(snip ... )

Any registered voter can participate in the process. To date, 110,000 people have signed up online to be Americans Elect delegates—more than 10 times the number of delegates who participate in the Republican and Democratic conventions combined.

Any potential candidate with a professional background commensurate with the past 44 presidents—governors, senators, congressmen, Cabinet secretaries, flag-rank military officers, CEOs, or college presidents—would automatically qualify if they received 10,000 online clicks of support.

Any other citizen would be allowed to petition to put their name forward, providing they could accumulate at least 100,000 on-line support clicks—including a minimum of 10,000 supporters from 10 states—to determine broad-based support.

Candidates could be drafted or declare their intention to run outright. Beginning by early May 2012 (by which time the GOP nominee will likely be known), all candidates must have answered a set of core political and policy questions submitted by the delegates.

By mid-May after the initial qualifying ballots, candidates would need to announce a running mate—specifically, one from another political party—ensuring ideological diversity and offering the prospect of a national unity ticket.

In June, the top six tickets would face off in a series of online votes. If any ticket won an outright majority, they would become the nominee. If not, the top two vote-getting tickets would ultimately compete in a final run-off, with the independently certified winner announced no later than June 26, 2012—and then presented a secure place on the ballot in 45 states (the remaining five have summer filing requirements). And if they get at least 15 percent in subsequent polls, they’ll be standing side-by-side with President Obama and the GOP nominee in the fall debates.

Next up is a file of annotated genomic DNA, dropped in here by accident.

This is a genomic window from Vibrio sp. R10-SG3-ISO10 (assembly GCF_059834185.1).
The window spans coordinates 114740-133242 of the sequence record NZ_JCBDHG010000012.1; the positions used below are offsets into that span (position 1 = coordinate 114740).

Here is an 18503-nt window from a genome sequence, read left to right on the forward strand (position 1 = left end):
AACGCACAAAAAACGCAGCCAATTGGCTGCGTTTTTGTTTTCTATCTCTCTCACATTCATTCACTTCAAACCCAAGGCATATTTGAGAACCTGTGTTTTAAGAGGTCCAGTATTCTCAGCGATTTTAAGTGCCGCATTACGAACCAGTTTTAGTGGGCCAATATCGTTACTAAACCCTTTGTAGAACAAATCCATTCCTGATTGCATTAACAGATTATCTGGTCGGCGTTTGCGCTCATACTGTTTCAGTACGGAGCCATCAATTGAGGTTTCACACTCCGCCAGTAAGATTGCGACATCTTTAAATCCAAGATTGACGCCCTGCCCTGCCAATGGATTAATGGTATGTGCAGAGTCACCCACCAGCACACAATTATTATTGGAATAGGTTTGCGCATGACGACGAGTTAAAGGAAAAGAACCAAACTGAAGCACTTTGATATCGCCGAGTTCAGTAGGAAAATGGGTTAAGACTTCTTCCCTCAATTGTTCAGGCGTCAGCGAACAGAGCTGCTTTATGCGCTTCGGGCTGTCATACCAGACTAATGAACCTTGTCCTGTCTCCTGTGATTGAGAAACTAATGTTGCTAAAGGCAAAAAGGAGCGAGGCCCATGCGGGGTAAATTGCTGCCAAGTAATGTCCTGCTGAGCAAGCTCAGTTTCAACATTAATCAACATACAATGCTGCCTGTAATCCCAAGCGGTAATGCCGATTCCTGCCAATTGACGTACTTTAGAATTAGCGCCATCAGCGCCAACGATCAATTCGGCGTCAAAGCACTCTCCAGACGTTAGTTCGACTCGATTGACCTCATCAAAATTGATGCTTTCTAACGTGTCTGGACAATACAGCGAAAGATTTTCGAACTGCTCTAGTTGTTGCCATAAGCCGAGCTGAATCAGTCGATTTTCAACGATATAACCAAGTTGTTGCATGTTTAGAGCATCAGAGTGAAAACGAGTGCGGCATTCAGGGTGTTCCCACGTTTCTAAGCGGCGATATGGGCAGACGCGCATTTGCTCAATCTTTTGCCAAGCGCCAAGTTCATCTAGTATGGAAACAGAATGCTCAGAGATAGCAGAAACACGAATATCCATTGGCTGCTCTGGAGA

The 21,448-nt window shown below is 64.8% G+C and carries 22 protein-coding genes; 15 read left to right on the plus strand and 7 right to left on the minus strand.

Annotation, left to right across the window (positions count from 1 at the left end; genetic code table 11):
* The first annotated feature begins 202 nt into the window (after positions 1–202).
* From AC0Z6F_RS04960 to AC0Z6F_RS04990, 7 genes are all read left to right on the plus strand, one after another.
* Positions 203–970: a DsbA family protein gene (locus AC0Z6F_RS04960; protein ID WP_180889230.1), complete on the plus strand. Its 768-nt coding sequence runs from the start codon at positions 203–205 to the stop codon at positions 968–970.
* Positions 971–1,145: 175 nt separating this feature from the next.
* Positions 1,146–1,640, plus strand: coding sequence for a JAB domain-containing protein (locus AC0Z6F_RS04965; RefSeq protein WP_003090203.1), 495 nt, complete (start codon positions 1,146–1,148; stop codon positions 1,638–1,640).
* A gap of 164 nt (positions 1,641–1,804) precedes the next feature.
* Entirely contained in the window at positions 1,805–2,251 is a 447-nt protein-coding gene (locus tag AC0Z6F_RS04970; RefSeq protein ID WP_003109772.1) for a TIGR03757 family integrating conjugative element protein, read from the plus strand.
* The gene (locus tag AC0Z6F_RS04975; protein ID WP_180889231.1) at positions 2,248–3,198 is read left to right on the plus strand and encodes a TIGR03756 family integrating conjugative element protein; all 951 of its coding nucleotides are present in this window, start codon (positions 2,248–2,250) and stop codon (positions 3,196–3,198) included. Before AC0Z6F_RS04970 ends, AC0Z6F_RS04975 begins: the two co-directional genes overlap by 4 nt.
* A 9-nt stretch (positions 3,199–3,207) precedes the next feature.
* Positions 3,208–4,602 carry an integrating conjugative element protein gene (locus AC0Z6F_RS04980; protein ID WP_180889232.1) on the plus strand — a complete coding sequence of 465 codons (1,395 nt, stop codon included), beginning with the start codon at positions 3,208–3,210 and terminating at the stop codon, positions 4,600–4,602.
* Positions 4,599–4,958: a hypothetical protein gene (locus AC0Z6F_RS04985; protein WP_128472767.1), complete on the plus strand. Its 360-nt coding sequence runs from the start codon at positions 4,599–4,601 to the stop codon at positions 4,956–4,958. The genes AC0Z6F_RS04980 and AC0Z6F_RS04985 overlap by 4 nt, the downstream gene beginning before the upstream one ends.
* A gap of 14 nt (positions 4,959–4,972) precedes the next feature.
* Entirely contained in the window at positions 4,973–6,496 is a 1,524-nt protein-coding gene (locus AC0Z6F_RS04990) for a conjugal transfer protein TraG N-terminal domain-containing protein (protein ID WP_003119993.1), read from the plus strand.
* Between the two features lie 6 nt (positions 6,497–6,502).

more: Americans Elect: A New Way to Pick a President - The Daily Beast
 
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Macduff

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Why not just nominate the candidate who gets the most 'likes' on Facebook while we're at it?
 

jackalope

Former Staff
Jan 2010
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Why not just nominate the candidate who gets the most 'likes' on Facebook while we're at it?
Because they're not registered voters, necessarily. And, of course, Facebook doesn't have a ballot slot ;)
 
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Okay I see, the actual ticket, president/VP is split between the parties.

At first "Americans Elect" it reminded me of AOL, Americans online, lol.

Hmm, I don't know if it will build bi-partisanship from the top down or cause division... how exactly do these two candidates get together, that's the sticky bit.

Thx :)
 
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jackalope

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Should President Obama Be Scared Of Americans Elect?
BENJY SARLIN DECEMBER 15, 2011, 5:54 AM


If you watch cable news, chances are you’ve seen a segment about Americans Elect, a non-profit dedicated to nominating someone (whoever, really) to run for president outside the regular two-party primary system and get them on the ballot across the country for the general election.

Yes, it’s kind of silly on an ideological level (who would preemptively back, say, Ralph Nader OR Steve Forbes?). But one odd nugget out of an Obama campaign briefing with reporters this week is that the president’s re-election team actually sounds concerned about their impact on the race. Or, if not that, then at least mildly annoyed.
“What’s clear is they will be on the ballot in most states,” campaign manager Jim Messina said. “And that’s just something we have to deal with.”